The Anti-Federalists by Jackson Main, 1961, Edited Excerpts
Joseph Jones to Madison, June 7 1787: “One of the first objects with the national government to be elected under the new constitution, it is said, will be to provide funds for the payment of the national debt, and thereby to restore the credit of the United States, which has been so much impaired by the individual states. Every holder of a pubic security of any kind is, therefore, deeply interested in the cordial reception, and speedy establishment of a vigorous continental government.”
The Federalists were trying to bring about a major political change and were insisting that this change was essential. To justify the Constitution, it had to be proved that conditions were desperate and that extensive alterations in the government were imperative. Accordingly, they insisted that a serious commercial depression existed, that the credit of the United States and of the several states was endangered, that property rights were in jeopardy, that the states were disunited and weak, and that if the country were to become prosperous, respected, respectable, and safe, the Articles must be replaced by the Constitution.
The prospect that creditors could sue in the federal courts and recover claims in real money was particularly pleasing to creditors at a time when the collection of debts was exceptionally difficult. Creditors had encountered difficulties in collecting debts, threatened as they were with installment and tender laws, paper money, and even rebellion. The Constitution was, Federalists hoped, calculated to make men honest.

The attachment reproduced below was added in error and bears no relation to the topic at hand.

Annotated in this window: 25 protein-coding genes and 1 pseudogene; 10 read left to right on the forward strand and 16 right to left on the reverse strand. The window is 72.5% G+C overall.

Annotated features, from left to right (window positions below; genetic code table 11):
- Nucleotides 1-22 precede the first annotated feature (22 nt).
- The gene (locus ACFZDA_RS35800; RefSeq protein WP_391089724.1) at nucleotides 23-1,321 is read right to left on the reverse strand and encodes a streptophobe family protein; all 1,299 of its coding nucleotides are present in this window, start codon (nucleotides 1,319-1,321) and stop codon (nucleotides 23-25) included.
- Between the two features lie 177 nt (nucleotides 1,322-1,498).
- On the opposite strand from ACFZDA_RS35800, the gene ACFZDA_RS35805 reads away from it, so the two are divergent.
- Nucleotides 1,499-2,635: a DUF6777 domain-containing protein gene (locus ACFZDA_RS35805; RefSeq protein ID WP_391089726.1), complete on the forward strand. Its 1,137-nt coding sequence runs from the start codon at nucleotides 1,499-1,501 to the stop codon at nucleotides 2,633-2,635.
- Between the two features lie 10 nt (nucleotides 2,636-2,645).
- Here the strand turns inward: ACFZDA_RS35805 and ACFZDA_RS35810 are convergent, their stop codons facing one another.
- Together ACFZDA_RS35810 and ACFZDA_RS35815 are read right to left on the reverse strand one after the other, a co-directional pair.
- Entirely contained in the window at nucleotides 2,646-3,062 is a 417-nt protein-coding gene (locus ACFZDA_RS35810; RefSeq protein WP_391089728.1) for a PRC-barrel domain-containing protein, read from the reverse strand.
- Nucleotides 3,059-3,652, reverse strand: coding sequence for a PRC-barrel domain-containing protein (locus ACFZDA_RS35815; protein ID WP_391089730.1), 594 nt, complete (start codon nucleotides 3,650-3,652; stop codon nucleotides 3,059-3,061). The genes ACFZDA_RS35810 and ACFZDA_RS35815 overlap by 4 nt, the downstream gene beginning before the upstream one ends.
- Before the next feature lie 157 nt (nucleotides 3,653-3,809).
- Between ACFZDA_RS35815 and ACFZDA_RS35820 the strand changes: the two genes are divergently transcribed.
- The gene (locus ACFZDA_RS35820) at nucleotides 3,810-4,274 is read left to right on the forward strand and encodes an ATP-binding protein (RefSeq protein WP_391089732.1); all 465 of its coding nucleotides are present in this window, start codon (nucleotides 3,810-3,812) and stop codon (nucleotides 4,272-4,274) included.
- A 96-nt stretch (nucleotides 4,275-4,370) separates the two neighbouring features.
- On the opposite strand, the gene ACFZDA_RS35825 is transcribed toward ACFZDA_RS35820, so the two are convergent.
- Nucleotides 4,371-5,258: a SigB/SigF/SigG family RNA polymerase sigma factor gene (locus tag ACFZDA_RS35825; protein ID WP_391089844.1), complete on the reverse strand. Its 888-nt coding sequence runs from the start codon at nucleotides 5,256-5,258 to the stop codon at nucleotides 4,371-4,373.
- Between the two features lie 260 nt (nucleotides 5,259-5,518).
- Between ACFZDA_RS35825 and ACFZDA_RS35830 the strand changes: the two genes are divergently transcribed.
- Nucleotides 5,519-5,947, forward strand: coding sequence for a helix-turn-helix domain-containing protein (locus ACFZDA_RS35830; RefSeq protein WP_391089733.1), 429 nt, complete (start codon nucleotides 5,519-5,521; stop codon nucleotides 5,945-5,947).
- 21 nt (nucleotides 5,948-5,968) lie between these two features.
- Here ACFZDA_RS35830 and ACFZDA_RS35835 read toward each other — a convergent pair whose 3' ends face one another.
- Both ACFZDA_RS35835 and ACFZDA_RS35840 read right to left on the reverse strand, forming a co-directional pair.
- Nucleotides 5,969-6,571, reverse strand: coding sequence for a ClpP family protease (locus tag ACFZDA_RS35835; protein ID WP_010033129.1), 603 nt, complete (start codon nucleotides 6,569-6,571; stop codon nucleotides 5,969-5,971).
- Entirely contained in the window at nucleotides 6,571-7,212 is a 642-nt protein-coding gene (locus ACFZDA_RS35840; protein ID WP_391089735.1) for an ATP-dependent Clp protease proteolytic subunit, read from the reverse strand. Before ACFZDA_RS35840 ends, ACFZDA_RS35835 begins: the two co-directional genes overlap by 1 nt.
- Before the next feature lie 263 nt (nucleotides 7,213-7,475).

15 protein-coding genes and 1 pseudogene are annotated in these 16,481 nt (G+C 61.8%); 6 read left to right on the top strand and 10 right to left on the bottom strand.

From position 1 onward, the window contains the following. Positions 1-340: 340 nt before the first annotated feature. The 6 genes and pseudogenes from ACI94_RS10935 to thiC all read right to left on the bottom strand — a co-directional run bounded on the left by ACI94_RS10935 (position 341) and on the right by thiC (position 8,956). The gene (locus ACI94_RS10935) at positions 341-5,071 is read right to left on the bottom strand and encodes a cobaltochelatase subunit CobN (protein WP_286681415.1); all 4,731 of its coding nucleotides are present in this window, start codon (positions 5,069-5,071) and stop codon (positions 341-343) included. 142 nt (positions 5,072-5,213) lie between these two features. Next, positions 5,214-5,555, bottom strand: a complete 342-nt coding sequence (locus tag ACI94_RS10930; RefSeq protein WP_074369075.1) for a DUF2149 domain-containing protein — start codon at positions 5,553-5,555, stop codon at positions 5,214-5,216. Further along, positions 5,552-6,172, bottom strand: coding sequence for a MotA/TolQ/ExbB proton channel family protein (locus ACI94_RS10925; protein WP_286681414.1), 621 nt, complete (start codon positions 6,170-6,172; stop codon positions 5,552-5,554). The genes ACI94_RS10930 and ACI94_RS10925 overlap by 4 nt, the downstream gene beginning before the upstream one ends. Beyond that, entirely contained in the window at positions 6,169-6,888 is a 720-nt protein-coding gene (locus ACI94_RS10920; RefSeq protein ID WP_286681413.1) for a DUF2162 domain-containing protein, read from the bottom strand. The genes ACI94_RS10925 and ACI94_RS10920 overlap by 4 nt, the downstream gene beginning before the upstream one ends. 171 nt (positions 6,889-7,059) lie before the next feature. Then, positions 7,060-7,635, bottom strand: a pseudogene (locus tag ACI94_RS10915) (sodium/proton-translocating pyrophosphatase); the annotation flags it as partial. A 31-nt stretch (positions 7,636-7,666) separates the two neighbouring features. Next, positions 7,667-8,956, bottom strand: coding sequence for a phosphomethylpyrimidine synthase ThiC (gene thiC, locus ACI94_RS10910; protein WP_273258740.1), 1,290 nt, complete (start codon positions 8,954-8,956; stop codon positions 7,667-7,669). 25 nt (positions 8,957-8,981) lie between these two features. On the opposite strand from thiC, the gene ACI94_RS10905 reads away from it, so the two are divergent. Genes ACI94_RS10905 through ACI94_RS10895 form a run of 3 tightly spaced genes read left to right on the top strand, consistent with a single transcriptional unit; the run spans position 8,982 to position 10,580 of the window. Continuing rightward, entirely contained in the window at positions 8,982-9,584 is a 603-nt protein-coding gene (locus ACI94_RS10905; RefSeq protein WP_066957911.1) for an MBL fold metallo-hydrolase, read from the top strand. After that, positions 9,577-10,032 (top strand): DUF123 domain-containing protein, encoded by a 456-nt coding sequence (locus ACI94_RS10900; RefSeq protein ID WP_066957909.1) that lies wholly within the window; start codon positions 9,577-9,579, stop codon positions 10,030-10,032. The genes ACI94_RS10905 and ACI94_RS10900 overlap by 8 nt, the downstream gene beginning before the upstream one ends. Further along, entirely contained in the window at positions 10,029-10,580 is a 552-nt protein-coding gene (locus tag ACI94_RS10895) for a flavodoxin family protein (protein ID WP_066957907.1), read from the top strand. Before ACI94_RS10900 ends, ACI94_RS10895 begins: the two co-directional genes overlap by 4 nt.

To the Antifederalists, there was no need for so drastic a cure as the Constitution. The Antifederalists believed that the Constitution created too strong a government. It was not so much any particular power which proved the danger, but the combination of control over taxation and the army together with the judicial powers. The Antifederalist wished to retain the Articles and to strengthen the Confederation.
An Economic Interpretation of the Constitution of the United States by Charles A. Beard, 1913, Edited Excerpts
When it is remembered that most of our history has been written by Federalists, great care should be taken in accepting the gloomy pictures of the social conditions under the Articles of Confederation. The gloomy view of economic conditions persistently propagated by the advocates of a new national system was not entertained by all writers of eminence and authority. The defects in the Articles of the Confederation were not the serious menace to the social fabric which the advocates of change implied.